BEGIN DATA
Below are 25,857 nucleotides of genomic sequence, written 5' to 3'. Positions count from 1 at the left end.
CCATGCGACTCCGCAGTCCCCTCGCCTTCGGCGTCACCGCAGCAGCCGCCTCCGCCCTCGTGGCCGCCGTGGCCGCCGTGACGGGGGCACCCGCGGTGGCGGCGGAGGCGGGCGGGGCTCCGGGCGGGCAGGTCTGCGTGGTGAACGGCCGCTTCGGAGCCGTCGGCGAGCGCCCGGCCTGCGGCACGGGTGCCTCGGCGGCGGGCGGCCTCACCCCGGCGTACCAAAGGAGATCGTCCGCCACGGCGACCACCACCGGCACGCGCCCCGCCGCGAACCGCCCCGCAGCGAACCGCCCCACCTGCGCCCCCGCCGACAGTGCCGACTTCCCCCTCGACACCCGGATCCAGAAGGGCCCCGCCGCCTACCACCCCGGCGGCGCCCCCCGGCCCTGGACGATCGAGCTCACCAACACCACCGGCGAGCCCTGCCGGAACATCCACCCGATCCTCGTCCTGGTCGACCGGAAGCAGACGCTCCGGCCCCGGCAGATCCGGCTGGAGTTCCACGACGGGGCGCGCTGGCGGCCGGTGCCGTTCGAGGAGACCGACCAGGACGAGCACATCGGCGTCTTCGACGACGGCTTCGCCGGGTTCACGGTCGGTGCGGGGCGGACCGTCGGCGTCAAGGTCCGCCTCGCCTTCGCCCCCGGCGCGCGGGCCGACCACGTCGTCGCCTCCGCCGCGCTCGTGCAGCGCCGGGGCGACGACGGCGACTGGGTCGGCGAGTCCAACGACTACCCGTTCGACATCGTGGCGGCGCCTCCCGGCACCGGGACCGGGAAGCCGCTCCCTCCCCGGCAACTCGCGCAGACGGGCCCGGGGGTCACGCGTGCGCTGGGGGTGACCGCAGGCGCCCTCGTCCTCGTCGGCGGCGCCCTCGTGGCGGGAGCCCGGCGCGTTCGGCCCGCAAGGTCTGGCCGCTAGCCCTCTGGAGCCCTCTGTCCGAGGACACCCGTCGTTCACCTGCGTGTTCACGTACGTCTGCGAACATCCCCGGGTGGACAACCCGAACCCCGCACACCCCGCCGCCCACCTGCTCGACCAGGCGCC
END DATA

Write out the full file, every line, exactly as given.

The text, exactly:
Below are 25,857 nucleotides of genomic sequence, written 5' to 3'. Positions count from 1 at the left end.
CCATGCGACTCCGCAGTCCCCTCGCCTTCGGCGTCACCGCAGCAGCCGCCTCCGCCCTCGTGGCCGCCGTGGCCGCCGTGACGGGGGCACCCGCGGTGGCGGCGGAGGCGGGCGGGGCTCCGGGCGGGCAGGTCTGCGTGGTGAACGGCCGCTTCGGAGCCGTCGGCGAGCGCCCGGCCTGCGGCACGGGTGCCTCGGCGGCGGGCGGCCTCACCCCGGCGTACCAAAGGAGATCGTCCGCCACGGCGACCACCACCGGCACGCGCCCCGCCGCGAACCGCCCCGCAGCGAACCGCCCCACCTGCGCCCCCGCCGACAGTGCCGACTTCCCCCTCGACACCCGGATCCAGAAGGGCCCCGCCGCCTACCACCCCGGCGGCGCCCCCCGGCCCTGGACGATCGAGCTCACCAACACCACCGGCGAGCCCTGCCGGAACATCCACCCGATCCTCGTCCTGGTCGACCGGAAGCAGACGCTCCGGCCCCGGCAGATCCGGCTGGAGTTCCACGACGGGGCGCGCTGGCGGCCGGTGCCGTTCGAGGAGACCGACCAGGACGAGCACATCGGCGTCTTCGACGACGGCTTCGCCGGGTTCACGGTCGGTGCGGGGCGGACCGTCGGCGTCAAGGTCCGCCTCGCCTTCGCCCCCGGCGCGCGGGCCGACCACGTCGTCGCCTCCGCCGCGCTCGTGCAGCGCCGGGGCGACGACGGCGACTGGGTCGGCGAGTCCAACGACTACCCGTTCGACATCGTGGCGGCGCCTCCCGGCACCGGGACCGGGAAGCCGCTCCCTCCCCGGCAACTCGCGCAGACGGGCCCGGGGGTCACGCGTGCGCTGGGGGTGACCGCAGGCGCCCTCGTCCTCGTCGGCGGCGCCCTCGTGGCGGGAGCCCGGCGCGTTCGGCCCGCAAGGTCTGGCCGCTAGCCCTCTGGAGCCCTCTGTCCGAGGACACCCGTCGTTCACCTGCGTGTTCACGTACGTCTGCGAACATCCCCGGGTGGACAACCCGAACCCCGCACACCCCGCCGCCCACCTGCTCGACCAGGCGCC